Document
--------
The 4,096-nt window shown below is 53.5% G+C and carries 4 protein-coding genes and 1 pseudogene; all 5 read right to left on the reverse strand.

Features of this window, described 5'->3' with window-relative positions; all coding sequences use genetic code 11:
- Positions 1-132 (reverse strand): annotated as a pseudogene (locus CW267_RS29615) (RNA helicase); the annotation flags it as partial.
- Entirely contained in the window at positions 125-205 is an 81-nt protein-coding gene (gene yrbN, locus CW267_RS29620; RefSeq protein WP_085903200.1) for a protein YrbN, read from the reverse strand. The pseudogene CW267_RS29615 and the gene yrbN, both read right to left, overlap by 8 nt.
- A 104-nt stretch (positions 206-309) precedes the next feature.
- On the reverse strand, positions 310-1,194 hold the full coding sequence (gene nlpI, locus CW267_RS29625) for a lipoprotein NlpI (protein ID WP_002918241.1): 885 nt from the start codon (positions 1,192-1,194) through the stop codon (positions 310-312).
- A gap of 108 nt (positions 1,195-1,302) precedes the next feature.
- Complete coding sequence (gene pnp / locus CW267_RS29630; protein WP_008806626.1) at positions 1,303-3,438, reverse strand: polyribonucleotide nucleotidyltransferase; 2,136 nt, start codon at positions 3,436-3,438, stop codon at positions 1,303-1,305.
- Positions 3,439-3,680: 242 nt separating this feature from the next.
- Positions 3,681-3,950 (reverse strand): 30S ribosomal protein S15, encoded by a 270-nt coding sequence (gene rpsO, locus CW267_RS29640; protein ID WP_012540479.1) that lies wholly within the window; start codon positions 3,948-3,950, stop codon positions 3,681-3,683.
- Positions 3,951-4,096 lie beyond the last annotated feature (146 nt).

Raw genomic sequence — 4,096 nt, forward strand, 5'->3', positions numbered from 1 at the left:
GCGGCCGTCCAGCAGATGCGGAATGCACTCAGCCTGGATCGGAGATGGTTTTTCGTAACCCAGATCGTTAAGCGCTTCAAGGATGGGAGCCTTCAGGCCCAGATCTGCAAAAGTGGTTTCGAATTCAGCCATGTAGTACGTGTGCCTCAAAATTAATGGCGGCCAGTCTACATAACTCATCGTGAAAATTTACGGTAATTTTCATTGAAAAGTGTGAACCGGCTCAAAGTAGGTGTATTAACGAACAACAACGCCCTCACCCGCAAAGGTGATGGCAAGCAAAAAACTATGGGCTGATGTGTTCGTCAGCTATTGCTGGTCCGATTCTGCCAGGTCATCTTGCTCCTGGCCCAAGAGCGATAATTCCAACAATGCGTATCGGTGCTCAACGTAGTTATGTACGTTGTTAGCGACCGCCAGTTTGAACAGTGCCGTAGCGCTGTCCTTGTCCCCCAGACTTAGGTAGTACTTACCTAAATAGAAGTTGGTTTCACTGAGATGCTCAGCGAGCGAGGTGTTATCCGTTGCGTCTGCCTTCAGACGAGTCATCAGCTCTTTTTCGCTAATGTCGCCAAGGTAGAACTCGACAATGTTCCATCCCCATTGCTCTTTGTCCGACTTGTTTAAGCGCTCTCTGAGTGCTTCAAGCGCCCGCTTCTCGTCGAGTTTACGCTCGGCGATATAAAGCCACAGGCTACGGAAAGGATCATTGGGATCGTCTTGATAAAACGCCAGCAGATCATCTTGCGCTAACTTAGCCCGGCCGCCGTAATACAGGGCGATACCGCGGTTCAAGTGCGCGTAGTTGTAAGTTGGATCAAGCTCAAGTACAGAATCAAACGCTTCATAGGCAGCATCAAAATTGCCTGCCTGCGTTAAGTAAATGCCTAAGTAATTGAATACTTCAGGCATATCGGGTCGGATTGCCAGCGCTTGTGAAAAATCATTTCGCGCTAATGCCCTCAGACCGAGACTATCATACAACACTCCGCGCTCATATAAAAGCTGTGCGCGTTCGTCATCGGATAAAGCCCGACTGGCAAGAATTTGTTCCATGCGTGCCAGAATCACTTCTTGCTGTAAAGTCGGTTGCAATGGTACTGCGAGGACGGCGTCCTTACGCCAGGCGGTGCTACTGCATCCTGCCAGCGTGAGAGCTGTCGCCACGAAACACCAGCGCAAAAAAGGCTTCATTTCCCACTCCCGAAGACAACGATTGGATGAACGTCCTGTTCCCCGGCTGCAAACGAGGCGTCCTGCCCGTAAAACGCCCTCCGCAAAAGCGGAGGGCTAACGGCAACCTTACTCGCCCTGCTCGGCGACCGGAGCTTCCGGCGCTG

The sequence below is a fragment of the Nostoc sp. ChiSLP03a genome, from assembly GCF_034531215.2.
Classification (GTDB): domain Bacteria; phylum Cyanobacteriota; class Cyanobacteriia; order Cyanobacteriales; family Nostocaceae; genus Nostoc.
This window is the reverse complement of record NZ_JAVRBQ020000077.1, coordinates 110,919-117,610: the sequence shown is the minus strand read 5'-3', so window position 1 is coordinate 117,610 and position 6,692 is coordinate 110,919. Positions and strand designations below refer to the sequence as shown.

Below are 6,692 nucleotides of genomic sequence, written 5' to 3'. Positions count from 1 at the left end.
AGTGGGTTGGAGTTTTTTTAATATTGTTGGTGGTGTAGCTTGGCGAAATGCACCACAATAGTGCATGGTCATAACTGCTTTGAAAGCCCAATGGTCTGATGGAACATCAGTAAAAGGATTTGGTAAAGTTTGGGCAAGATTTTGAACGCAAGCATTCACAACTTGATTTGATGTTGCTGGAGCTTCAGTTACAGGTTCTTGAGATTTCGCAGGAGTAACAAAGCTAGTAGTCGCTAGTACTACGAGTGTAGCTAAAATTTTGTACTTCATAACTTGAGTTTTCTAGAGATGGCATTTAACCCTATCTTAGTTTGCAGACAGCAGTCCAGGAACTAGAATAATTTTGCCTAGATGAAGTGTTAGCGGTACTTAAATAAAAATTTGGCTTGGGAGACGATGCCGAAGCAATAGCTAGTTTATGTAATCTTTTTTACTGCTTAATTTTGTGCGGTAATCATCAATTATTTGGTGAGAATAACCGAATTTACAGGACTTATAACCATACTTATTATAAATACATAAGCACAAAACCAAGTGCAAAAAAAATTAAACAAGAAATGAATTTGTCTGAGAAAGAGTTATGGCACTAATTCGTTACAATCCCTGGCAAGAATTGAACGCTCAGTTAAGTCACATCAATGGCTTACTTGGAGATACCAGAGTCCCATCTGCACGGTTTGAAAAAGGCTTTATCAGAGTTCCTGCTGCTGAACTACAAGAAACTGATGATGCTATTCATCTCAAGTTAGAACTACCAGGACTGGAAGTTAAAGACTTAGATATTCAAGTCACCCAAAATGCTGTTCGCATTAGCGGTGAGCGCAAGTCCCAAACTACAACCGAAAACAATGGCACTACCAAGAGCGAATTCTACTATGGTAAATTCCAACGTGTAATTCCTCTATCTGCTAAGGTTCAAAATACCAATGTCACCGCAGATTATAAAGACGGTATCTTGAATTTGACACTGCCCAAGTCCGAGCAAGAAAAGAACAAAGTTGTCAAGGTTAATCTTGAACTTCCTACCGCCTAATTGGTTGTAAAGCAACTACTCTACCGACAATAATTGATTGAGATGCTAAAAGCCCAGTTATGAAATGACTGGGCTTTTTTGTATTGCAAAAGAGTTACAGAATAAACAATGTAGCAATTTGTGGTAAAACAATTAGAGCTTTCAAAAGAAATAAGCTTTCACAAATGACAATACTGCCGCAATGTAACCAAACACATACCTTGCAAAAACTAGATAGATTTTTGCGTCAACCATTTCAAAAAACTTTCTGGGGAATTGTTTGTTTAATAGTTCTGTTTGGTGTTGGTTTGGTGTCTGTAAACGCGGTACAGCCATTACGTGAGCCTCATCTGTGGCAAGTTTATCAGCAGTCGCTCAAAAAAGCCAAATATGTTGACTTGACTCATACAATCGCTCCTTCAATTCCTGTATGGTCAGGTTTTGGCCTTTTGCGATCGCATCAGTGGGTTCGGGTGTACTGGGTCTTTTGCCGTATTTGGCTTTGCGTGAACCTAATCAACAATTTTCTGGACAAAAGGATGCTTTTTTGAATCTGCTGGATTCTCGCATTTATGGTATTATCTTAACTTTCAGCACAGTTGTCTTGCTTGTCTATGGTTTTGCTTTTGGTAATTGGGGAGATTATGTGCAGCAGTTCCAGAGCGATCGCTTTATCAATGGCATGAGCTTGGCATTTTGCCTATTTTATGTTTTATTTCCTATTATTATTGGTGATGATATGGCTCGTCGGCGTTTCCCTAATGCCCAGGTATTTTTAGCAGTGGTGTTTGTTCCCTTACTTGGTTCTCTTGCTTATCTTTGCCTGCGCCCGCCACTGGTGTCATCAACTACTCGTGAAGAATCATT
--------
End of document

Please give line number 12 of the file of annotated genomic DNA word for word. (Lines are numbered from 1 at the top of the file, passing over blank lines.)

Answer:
Raw genomic sequence — 4,096 nt, forward strand, 5'->3', positions numbered from 1 at the left: